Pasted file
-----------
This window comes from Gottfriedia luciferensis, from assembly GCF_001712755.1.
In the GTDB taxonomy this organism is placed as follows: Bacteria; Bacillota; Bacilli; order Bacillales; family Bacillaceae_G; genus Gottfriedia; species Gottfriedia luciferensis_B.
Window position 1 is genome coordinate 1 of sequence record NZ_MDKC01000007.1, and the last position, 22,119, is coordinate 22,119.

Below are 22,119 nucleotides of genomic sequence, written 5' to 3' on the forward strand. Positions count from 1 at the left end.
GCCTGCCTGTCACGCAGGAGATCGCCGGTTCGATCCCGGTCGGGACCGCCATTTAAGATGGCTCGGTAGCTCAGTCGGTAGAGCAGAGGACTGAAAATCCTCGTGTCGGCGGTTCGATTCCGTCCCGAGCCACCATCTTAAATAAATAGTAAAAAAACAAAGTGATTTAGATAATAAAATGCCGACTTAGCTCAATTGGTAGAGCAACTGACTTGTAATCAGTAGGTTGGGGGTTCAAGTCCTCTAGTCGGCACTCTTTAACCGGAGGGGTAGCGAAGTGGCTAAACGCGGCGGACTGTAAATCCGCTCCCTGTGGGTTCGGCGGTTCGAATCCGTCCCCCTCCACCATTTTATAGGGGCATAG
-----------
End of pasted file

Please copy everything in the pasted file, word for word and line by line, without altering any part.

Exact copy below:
This window comes from Gottfriedia luciferensis, from assembly GCF_001712755.1.
In the GTDB taxonomy this organism is placed as follows: Bacteria; Bacillota; Bacilli; order Bacillales; family Bacillaceae_G; genus Gottfriedia; species Gottfriedia luciferensis_B.
Window position 1 is genome coordinate 1 of sequence record NZ_MDKC01000007.1, and the last position, 22,119, is coordinate 22,119.

Below are 22,119 nucleotides of genomic sequence, written 5' to 3' on the forward strand. Positions count from 1 at the left end.
GCCTGCCTGTCACGCAGGAGATCGCCGGTTCGATCCCGGTCGGGACCGCCATTTAAGATGGCTCGGTAGCTCAGTCGGTAGAGCAGAGGACTGAAAATCCTCGTGTCGGCGGTTCGATTCCGTCCCGAGCCACCATCTTAAATAAATAGTAAAAAAACAAAGTGATTTAGATAATAAAATGCCGACTTAGCTCAATTGGTAGAGCAACTGACTTGTAATCAGTAGGTTGGGGGTTCAAGTCCTCTAGTCGGCACTCTTTAACCGGAGGGGTAGCGAAGTGGCTAAACGCGGCGGACTGTAAATCCGCTCCCTGTGGGTTCGGCGGTTCGAATCCGTCCCCCTCCACCATTTTATAGGGGCATAG